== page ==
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MUSLIM PRAYER BEADS
Muslim prayer beads are usually called Misbaha or Tesbih. Muslims use these beads as a guide, when they pray.  “Tesbih” or “Misbaha” is the Islamic word for prayer beads or rosary. It originated from the word “Supha” which has a beautiful meaning. “Supha” means to be announce the glories of God or Allah, and this is exactly what the Muslims do when they pray with the Misbaha beads. These Islamic prayer beads are composed of 99 beads. During prayer, the Muslims recite the 99 names of Allah.  Some Islam prayer beads are composed of 33 beads only. They serve the same purpose, but for them to recite the 99 names of Allah, they have to go through the beads three times.
This is how the Misbaha or Tesbih is usually prayed – it begins by reciting “Allahu Akbar” 34 times. Translated, the phrase means “God is the greatest.” It is followed by reciting “Al-hamdu lilah” (Praise be to God) 33 times, then followed by “Subhan Allah” (Glory be to God), recited 33 times. This prayer is usually recited after the Muslims have completed their 5 daily ritual prayers. Because of these prayer beads, Islam believers have learned to pray in a solemn, almost trance-like state.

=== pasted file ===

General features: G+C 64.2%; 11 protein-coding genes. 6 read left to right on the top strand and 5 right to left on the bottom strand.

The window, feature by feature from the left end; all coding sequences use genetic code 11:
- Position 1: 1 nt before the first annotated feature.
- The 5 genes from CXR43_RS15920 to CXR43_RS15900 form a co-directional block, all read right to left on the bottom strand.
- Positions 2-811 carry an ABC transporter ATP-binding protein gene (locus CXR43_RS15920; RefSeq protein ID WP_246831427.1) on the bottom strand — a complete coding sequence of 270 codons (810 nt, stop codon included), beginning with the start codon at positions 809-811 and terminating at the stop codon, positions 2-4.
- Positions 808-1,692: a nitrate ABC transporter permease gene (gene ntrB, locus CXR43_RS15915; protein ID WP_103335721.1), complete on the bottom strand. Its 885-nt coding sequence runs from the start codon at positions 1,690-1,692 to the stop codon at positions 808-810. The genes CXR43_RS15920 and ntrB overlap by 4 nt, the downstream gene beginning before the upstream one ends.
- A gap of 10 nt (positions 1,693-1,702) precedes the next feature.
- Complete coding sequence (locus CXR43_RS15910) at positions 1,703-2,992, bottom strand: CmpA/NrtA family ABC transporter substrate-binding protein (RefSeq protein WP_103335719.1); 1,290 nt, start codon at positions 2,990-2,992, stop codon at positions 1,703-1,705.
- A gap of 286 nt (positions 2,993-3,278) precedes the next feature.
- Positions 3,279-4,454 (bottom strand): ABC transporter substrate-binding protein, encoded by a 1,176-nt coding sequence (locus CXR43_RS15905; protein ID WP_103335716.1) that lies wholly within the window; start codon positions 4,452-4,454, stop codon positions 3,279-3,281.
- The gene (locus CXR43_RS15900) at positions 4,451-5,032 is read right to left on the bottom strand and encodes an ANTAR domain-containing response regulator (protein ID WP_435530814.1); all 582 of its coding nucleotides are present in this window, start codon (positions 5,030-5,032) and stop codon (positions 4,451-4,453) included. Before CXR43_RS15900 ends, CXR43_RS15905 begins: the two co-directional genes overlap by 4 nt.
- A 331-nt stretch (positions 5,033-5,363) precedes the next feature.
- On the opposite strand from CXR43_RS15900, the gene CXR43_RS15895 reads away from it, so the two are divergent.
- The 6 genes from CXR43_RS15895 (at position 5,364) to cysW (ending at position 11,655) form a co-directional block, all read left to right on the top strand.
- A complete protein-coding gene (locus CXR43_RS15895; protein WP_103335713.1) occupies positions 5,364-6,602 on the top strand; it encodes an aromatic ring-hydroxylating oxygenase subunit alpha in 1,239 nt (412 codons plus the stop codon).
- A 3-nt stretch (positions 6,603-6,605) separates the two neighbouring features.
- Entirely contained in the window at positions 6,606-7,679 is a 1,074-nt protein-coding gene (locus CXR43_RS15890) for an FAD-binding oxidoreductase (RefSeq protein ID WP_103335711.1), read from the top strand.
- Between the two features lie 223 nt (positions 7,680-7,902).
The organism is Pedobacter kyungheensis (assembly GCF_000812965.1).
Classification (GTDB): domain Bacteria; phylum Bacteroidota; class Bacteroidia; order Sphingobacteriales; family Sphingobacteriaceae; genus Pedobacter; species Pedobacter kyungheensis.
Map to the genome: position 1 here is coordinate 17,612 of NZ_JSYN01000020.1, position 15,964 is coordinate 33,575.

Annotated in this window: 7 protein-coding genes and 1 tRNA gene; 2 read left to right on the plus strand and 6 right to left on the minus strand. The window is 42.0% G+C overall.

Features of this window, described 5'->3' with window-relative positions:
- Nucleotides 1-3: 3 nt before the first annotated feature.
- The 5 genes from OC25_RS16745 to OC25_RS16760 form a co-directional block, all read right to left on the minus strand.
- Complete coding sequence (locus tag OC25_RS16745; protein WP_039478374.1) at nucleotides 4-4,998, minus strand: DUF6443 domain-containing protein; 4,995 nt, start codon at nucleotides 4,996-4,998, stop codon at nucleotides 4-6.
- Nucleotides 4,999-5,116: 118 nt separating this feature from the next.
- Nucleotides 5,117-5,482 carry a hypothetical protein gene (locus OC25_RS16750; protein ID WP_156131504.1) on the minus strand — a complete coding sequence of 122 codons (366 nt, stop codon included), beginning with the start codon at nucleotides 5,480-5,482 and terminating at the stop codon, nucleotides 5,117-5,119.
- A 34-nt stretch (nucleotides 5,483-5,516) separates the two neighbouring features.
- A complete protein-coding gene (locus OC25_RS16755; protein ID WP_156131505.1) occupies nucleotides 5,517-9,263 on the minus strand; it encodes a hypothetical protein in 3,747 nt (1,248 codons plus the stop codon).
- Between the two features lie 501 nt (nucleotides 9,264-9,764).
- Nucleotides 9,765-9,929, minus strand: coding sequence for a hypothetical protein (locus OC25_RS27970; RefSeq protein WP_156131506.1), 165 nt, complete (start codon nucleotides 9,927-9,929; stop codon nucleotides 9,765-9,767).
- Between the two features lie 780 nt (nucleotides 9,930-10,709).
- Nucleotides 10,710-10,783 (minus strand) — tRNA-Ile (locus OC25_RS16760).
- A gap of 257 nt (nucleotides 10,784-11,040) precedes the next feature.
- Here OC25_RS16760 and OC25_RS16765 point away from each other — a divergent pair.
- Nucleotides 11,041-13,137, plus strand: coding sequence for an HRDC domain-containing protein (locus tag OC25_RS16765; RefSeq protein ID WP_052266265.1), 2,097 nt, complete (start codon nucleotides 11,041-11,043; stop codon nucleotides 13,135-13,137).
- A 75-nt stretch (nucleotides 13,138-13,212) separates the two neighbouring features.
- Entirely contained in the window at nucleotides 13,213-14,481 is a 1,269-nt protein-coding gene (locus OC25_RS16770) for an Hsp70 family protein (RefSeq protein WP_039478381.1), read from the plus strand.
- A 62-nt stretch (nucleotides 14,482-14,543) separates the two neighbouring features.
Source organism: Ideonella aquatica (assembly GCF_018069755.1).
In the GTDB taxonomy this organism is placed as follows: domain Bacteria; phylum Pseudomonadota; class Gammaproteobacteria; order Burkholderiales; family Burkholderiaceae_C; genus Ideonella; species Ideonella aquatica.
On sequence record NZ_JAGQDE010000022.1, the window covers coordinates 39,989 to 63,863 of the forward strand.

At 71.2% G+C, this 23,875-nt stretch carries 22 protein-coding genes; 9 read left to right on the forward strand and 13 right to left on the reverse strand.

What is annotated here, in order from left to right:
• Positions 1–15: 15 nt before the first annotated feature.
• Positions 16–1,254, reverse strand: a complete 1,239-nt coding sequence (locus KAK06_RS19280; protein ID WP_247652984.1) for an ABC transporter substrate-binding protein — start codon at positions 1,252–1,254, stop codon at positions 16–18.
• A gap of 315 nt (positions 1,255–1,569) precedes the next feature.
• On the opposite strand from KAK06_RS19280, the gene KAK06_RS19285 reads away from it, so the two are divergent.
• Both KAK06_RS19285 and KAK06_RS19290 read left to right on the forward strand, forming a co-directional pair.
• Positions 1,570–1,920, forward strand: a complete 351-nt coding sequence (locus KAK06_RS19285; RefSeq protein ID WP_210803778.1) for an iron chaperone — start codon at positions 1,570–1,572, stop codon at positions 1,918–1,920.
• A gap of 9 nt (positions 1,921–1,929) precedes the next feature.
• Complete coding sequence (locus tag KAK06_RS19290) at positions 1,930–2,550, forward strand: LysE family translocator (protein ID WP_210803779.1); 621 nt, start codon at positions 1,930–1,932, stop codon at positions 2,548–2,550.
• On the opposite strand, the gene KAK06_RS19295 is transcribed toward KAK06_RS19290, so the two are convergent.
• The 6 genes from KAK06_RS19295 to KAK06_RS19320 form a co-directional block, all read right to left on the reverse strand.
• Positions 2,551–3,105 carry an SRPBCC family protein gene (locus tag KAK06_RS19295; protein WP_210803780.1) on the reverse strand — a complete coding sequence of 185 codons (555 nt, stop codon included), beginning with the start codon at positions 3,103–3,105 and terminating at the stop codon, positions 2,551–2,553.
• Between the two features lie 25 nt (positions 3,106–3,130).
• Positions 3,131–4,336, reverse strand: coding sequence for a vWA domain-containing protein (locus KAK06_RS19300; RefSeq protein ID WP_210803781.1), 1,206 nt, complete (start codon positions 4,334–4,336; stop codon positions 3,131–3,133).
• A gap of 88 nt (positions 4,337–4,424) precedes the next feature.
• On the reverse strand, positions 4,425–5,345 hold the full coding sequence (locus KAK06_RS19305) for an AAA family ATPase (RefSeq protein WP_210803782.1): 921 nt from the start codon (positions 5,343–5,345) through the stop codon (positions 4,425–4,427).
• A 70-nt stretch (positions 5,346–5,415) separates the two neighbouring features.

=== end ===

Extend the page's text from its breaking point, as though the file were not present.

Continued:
When these prayer beads were first introduced during the Prophet Mohammed’s time, they used stones or pebbles to aid them in counting. At present, various materials are being used by the Muslims. The practice of reciting the Tesbih or Misbaha began when Muslims followed Allah’s proclamation to “Remind people” of Allah’s greatness. This repetitive prayer was then created as a private reminder for the Muslims. Eventually, they used these Islam prayer beads to mark the number of times they recite or praise Allah’s greatness. Aside from the Misbaha being a reminder of Allah the Exalted, many Muslims believe regular prayer of the Misbaha provides them salvation from world destruction.
Muslims are well-known for being very dedicated and devoted. Hence, it goes without saying that praying with the Misbaha or Tesbih should be done with utmost privacy and solemnity. As a reminder, Muslims are asked not to count out loud when praying – as this deviates from the significance of the prayer.
 

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